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I am an Assistant Professor of Environmental Studies at Middlebury College. I was trained in human geography, cultural anthropology, and environmental science, with prior experience working in international conservation and development. In my research and teaching, I explore questions of power, knowledge, environmental justice, and social change by combining scholarship from political ecology, global environmental politics, science and technology studies, institutional theory, social movements, and critical pedagogy.
I apply an ethnographic approach to the study of environmental politics, focusing on the everyday practices and experiences of the people who together constitute global environmental governance. My dissertation explored the influence of “ecosystem services” concepts in biodiversity conservation. This work began in British Columbia but expanded to encompass multiple sites across broader transnational policy networks, bringing me from Japan and Brazil to Turkey, Germany, and Burma — a range of other locales in between — and finally back to Canada and California. In addition, I have two current research projects which are investigating (a) the proliferation of “theories of change” among the environmental movement and (b) how radical scholars and critical environmental educators are approaching questions of pedagogy amid planetary transformation and crisis. My research has been supported by a number of awards including grants from SSHRC, the National Science Foundation, and UC Berkeley. I have written for the Annals of the Association of American Geographers, Human Geography, Conservation and Society, Global Environmental Change, Journal of Peasant Studies, and Research in Economic Anthropology.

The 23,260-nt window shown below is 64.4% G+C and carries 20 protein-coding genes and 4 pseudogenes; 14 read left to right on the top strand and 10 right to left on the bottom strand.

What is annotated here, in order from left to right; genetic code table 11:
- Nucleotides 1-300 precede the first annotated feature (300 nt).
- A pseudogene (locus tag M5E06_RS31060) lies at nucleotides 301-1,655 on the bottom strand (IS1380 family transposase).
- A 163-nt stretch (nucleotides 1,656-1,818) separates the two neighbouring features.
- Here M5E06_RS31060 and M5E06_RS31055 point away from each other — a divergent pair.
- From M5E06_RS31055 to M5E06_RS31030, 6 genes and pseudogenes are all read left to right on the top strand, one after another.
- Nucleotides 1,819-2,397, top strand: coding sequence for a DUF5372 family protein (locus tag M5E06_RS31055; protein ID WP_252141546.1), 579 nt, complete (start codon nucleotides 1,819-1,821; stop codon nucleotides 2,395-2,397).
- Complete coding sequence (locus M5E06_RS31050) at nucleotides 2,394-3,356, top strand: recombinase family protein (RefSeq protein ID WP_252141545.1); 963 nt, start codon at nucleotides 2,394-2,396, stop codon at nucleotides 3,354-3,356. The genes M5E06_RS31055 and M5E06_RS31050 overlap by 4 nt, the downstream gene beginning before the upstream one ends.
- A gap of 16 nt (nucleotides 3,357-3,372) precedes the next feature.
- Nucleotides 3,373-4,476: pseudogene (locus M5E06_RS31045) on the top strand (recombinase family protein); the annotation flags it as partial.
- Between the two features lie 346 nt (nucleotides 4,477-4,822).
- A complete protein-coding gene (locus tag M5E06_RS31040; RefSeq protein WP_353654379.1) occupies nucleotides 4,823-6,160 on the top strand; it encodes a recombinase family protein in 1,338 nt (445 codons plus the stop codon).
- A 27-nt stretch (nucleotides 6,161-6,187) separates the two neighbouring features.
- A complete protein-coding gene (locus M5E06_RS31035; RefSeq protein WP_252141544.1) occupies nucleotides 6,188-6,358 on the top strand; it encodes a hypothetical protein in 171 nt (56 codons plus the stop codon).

I completed my PhD at UC Berkeley in the Department of Environmental Science, Policy & Management (ESPM) in late 2017. I am from Vancouver and attended UBC as an undergraduate, where I studied Anthropology and Environmental Science before completing an MA in Geography at the University of Toronto. Before beginning grad school, I spent a year living in the central Philippines, where I led marine research and monitoring initiatives for an organization supporting community-based marine protected areas. I recently moved to Vermont from Oakland which was my home for six years. When I wasn’t hunched over my computer, you could often find me up in the Berkeley hills making the most of California before they made me graduate. Ever year I look more forward to more running, cycling, hiking, camping, and many other -ings related to being outdoors while waiting for Vermont to thaw.